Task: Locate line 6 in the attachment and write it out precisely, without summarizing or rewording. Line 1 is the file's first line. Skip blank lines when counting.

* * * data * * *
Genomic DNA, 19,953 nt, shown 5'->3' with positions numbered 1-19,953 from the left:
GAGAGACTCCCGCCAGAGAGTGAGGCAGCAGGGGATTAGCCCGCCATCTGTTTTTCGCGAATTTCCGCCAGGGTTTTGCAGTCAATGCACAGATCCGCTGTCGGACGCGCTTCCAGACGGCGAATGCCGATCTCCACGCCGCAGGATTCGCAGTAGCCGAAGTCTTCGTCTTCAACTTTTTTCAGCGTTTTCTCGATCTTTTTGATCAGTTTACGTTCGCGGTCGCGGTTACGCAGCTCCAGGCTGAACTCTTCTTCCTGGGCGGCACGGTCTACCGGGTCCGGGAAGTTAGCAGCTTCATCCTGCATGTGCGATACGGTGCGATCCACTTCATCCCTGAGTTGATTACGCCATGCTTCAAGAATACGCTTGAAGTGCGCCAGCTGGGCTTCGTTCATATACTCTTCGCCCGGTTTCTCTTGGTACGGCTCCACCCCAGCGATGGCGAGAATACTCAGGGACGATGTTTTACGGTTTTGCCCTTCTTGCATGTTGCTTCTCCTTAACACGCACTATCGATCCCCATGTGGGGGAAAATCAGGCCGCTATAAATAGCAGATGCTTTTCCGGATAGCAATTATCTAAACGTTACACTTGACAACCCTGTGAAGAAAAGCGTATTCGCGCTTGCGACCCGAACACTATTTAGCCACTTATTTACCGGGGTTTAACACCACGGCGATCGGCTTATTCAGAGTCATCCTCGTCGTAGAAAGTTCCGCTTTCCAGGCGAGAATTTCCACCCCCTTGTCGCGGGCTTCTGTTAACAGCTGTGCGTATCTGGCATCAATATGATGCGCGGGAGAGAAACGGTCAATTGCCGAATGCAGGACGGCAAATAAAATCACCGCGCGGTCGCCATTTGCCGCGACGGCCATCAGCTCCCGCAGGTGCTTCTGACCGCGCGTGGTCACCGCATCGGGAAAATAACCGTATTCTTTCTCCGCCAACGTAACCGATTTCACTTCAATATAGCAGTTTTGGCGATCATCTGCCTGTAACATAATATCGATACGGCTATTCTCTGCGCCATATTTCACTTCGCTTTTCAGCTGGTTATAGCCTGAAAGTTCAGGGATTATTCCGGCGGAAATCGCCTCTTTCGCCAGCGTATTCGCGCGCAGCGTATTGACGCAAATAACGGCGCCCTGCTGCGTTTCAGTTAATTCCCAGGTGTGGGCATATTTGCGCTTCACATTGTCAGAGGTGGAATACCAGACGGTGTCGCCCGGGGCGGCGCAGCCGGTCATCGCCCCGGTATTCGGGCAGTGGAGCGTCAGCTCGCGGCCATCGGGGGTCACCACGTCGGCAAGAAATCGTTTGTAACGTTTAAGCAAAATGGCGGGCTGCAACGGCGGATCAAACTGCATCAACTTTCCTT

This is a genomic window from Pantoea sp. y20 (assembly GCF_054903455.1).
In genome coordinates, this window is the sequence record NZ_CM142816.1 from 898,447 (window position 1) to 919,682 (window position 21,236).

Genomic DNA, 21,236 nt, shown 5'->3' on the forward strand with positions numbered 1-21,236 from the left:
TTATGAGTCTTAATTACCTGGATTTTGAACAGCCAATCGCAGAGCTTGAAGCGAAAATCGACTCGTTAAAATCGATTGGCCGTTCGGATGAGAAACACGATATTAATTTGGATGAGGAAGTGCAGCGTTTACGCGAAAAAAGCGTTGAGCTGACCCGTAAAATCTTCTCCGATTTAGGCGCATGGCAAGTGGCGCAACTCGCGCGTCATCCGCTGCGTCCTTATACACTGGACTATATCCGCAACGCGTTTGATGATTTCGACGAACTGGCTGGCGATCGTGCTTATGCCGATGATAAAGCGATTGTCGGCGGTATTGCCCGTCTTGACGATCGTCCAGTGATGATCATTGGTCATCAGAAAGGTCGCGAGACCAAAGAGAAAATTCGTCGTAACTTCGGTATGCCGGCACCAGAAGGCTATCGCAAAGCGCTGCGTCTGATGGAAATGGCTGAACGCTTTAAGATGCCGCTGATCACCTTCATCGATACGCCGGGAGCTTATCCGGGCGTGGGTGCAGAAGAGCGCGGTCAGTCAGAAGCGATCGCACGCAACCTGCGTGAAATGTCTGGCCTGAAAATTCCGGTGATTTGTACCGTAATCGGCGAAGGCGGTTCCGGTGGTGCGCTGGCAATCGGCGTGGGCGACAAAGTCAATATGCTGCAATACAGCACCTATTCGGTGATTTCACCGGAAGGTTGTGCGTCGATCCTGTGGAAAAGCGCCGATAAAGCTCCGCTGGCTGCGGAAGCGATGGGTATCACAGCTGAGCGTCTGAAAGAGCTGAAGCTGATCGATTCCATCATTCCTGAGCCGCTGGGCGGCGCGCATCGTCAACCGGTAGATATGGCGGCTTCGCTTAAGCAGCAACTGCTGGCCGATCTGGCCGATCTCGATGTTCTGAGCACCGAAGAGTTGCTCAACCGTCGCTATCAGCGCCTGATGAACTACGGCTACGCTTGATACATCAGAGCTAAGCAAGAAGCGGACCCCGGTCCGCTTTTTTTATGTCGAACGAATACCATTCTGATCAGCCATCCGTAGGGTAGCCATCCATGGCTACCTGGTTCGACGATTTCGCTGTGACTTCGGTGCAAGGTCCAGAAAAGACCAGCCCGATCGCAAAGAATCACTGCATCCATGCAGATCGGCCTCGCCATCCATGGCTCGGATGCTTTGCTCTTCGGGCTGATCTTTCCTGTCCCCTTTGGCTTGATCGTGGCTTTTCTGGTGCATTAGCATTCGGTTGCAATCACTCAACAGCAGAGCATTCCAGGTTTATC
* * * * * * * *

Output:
TTATGAGTCTTAATTACCTGGATTTTGAACAGCCAATCGCAGAGCTTGAAGCGAAAATCGACTCGTTAAAATCGATTGGCCGTTCGGATGAGAAACACGATATTAATTTGGATGAGGAAGTGCAGCGTTTACGCGAAAAAAGCGTTGAGCTGACCCGTAAAATCTTCTCCGATTTAGGCGCATGGCAAGTGGCGCAACTCGCGCGTCATCCGCTGCGTCCTTATACACTGGACTATATCCGCAACGCGTTTGATGATTTCGACGAACTGGCTGGCGATCGTGCTTATGCCGATGATAAAGCGATTGTCGGCGGTATTGCCCGTCTTGACGATCGTCCAGTGATGATCATTGGTCATCAGAAAGGTCGCGAGACCAAAGAGAAAATTCGTCGTAACTTCGGTATGCCGGCACCAGAAGGCTATCGCAAAGCGCTGCGTCTGATGGAAATGGCTGAACGCTTTAAGATGCCGCTGATCACCTTCATCGATACGCCGGGAGCTTATCCGGGCGTGGGTGCAGAAGAGCGCGGTCAGTCAGAAGCGATCGCACGCAACCTGCGTGAAATGTCTGGCCTGAAAATTCCGGTGATTTGTACCGTAATCGGCGAAGGCGGTTCCGGTGGTGCGCTGGCAATCGGCGTGGGCGACAAAGTCAATATGCTGCAATACAGCACCTATTCGGTGATTTCACCGGAAGGTTGTGCGTCGATCCTGTGGAAAAGCGCCGATAAAGCTCCGCTGGCTGCGGAAGCGATGGGTATCACAGCTGAGCGTCTGAAAGAGCTGAAGCTGATCGATTCCATCATTCCTGAGCCGCTGGGCGGCGCGCATCGTCAACCGGTAGATATGGCGGCTTCGCTTAAGCAGCAACTGCTGGCCGATCTGGCCGATCTCGATGTTCTGAGCACCGAAGAGTTGCTCAACCGTCGCTATCAGCGCCTGATGAACTACGGCTACGCTTGATACATCAGAGCTAAGCAAGAAGCGGACCCCGGTCCGCTTTTTTTATGTCGAACGAATACCATTCTGATCAGCCATCCGTAGGGTAGCCATCCATGGCTACCTGGTTCGACGATTTCGCTGTGACTTCGGTGCAAGGTCCAGAAAAGACCAGCCCGATCGCAAAGAATCACTGCATCCATGCAGATCGGCCTCGCCATCCATGGCTCGGATGCTTTGCTCTTCGGGCTGATCTTTCCTGTCCCCTTTGGCTTGATCGTGGCTTTTCTGGTGCATTAGCATTCGGTTGCAATCACTCAACAGCAGAGCATTCCAGGTTTATC